Source: Superstition In All Ages, Jean Meslier

Does it require the efforts of genius to comprehend that what is beyond man, is not made for men; that what is supernatural, is not made for natural beings;

that impenetrable mysteries are not made for limited minds?

If theologians are foolish enough to dispute about subjects which they acknowledge to be unintelligible to themselves, should society take a part in their foolish quarrels? Must human blood flow in order to give value to the conjectures of a few obstinate visionists? If it is very difficult to cure the theologians of their mania and the people of their prejudices, it is at least very easy to prevent the extravagances of the one and the folly of the other from producing pernicious effects. Let each one be allowed to think
as he chooses, but let him not be allowed to annoy others for their mode of thinking.

If the chiefs of nations were more just and more sensible, theological opinions would not disturb the public tranquillity any more than the disputes of philosophers, physicians, grammarians, and of critics. It is the tyranny of princes which makes theological quarrels have serious consequences. When kings shall cease to meddle with theology, theological quarrels will no longer be a thing to fear.

Those who boast so much upon the importance and usefulness of religion, ought to show us its beneficial results, and the advantages that the disputes and abstract speculations of theology can bring to porters, to artisans, to farmers, to fishmongers, to women, and to so many depraved servants, with whom the large cities are filled. People of this kind are all religious, they have implicit faith; their priests believe for them; they accept a faith unknown to their guides; they listen assiduously to sermons; they assist regularly in ceremonies; they think it a great crime to transgress the ordinances to which from childhood they have been taught to conform.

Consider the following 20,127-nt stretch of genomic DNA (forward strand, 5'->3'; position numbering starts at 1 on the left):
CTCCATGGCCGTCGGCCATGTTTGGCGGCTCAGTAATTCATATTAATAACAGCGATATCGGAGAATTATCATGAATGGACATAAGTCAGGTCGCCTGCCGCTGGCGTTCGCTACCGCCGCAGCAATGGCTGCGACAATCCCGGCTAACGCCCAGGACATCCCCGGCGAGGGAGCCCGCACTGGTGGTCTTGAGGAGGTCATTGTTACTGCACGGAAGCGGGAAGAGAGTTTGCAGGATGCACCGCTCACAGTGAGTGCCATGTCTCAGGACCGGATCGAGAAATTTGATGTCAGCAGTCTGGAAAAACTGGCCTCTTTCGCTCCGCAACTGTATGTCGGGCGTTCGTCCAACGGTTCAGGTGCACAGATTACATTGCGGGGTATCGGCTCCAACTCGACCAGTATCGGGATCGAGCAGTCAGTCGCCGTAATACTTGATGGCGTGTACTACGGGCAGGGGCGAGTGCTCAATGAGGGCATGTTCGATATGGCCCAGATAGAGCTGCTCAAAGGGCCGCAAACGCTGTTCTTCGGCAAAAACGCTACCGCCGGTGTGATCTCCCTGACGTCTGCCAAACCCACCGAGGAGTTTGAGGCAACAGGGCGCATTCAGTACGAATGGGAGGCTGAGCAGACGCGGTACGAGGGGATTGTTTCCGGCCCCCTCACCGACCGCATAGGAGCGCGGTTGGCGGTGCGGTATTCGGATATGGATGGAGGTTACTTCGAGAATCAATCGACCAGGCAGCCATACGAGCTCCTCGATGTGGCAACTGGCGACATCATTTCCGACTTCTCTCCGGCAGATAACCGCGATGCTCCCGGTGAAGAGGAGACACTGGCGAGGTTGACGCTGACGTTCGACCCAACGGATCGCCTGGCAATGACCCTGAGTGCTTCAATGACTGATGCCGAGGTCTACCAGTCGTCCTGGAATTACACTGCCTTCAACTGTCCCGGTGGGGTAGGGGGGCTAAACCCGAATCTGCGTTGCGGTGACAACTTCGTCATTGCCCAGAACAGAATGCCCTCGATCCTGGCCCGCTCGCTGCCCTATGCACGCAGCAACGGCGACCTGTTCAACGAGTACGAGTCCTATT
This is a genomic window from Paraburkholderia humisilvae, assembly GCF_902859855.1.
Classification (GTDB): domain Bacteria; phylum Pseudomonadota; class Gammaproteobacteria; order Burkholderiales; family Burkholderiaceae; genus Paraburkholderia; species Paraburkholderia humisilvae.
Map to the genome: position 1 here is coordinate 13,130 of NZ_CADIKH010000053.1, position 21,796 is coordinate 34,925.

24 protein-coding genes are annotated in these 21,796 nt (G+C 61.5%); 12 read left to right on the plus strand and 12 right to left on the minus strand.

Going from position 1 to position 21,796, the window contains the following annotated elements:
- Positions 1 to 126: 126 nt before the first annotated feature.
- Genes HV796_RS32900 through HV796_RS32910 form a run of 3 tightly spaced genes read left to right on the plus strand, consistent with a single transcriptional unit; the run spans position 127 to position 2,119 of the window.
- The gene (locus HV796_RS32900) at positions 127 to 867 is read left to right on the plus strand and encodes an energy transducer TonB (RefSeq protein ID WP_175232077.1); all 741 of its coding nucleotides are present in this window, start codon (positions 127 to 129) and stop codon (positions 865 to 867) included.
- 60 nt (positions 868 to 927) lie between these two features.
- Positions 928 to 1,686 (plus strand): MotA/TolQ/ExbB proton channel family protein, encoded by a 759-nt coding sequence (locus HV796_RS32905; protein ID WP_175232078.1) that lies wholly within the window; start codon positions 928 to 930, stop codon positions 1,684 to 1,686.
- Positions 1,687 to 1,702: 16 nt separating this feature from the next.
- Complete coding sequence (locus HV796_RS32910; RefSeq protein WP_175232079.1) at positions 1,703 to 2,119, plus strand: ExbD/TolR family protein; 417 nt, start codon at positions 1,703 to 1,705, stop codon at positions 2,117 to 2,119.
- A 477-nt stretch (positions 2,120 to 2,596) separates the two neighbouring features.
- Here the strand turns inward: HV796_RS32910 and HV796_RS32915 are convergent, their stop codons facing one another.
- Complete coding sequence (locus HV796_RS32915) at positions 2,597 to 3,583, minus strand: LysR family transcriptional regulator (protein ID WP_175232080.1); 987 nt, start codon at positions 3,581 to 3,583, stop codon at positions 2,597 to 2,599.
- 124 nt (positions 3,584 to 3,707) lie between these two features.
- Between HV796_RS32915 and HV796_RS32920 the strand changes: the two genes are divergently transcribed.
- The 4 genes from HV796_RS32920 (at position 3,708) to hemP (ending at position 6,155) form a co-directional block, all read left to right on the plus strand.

What good to morality results from all this? None whatever; they have no idea of morality, and you see them indulge in all kinds of rogueries, frauds, rapine, and excesses which the law does not punish. The masses, in truth, have no idea of religion; what is called religion, is but a blind attachment to unknown opinions and mysterious dealings. In fact, to deprive the people of religion, is depriving them of nothing. If we should succeed in destroying their prejudices, we would but diminish or annihilate the dangerous
confidence which they have in self−interested guides, and teach them to beware of those who, under the pretext of religion, very often lead them into fatal excesses.

Source: Superstition In All Ages, Jean Meslier

Leave a Reply

This site uses Akismet to reduce spam. Learn how your comment data is processed.

%d bloggers like this: